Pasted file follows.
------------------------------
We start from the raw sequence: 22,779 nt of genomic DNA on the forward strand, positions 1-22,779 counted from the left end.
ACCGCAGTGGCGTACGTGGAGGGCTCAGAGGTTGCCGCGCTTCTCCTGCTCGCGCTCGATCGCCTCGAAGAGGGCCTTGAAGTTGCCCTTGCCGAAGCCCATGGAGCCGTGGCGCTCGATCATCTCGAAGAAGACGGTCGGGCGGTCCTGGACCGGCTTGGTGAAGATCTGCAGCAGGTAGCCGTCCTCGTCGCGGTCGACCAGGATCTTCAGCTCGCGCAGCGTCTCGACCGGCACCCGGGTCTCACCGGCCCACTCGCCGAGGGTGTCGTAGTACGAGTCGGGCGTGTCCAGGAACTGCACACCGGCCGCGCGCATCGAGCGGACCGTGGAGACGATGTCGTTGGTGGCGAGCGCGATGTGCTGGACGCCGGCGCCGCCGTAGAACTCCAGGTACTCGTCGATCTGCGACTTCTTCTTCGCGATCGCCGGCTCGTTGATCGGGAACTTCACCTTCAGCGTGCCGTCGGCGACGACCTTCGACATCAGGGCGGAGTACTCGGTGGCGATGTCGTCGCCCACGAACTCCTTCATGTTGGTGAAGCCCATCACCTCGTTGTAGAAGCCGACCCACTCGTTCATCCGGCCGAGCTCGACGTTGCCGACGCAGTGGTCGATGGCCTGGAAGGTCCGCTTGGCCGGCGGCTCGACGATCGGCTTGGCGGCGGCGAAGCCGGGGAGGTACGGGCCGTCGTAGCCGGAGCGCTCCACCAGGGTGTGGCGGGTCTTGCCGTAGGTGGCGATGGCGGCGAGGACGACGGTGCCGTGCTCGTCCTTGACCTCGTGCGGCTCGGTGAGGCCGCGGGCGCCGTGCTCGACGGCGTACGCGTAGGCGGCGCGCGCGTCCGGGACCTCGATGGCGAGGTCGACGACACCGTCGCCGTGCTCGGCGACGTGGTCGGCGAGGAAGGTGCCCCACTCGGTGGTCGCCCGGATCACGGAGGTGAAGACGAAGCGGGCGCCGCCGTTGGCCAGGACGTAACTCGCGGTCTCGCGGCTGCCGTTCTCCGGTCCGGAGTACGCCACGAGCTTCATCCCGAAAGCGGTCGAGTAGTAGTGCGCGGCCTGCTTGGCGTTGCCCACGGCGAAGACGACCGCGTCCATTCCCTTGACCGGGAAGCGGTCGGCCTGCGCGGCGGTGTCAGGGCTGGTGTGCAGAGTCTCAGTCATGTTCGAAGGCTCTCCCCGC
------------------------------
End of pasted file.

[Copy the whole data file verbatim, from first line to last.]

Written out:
We start from the raw sequence: 22,779 nt of genomic DNA on the forward strand, positions 1-22,779 counted from the left end.
ACCGCAGTGGCGTACGTGGAGGGCTCAGAGGTTGCCGCGCTTCTCCTGCTCGCGCTCGATCGCCTCGAAGAGGGCCTTGAAGTTGCCCTTGCCGAAGCCCATGGAGCCGTGGCGCTCGATCATCTCGAAGAAGACGGTCGGGCGGTCCTGGACCGGCTTGGTGAAGATCTGCAGCAGGTAGCCGTCCTCGTCGCGGTCGACCAGGATCTTCAGCTCGCGCAGCGTCTCGACCGGCACCCGGGTCTCACCGGCCCACTCGCCGAGGGTGTCGTAGTACGAGTCGGGCGTGTCCAGGAACTGCACACCGGCCGCGCGCATCGAGCGGACCGTGGAGACGATGTCGTTGGTGGCGAGCGCGATGTGCTGGACGCCGGCGCCGCCGTAGAACTCCAGGTACTCGTCGATCTGCGACTTCTTCTTCGCGATCGCCGGCTCGTTGATCGGGAACTTCACCTTCAGCGTGCCGTCGGCGACGACCTTCGACATCAGGGCGGAGTACTCGGTGGCGATGTCGTCGCCCACGAACTCCTTCATGTTGGTGAAGCCCATCACCTCGTTGTAGAAGCCGACCCACTCGTTCATCCGGCCGAGCTCGACGTTGCCGACGCAGTGGTCGATGGCCTGGAAGGTCCGCTTGGCCGGCGGCTCGACGATCGGCTTGGCGGCGGCGAAGCCGGGGAGGTACGGGCCGTCGTAGCCGGAGCGCTCCACCAGGGTGTGGCGGGTCTTGCCGTAGGTGGCGATGGCGGCGAGGACGACGGTGCCGTGCTCGTCCTTGACCTCGTGCGGCTCGGTGAGGCCGCGGGCGCCGTGCTCGACGGCGTACGCGTAGGCGGCGCGCGCGTCCGGGACCTCGATGGCGAGGTCGACGACACCGTCGCCGTGCTCGGCGACGTGGTCGGCGAGGAAGGTGCCCCACTCGGTGGTCGCCCGGATCACGGAGGTGAAGACGAAGCGGGCGCCGCCGTTGGCCAGGACGTAACTCGCGGTCTCGCGGCTGCCGTTCTCCGGTCCGGAGTACGCCACGAGCTTCATCCCGAAAGCGGTCGAGTAGTAGTGCGCGGCCTGCTTGGCGTTGCCCACGGCGAAGACGACCGCGTCCATTCCCTTGACCGGGAAGCGGTCGGCCTGCGCGGCGGTGTCAGGGCTGGTGTGCAGAGTCTCAGTCATGTTCGAAGGCTCTCCCCGC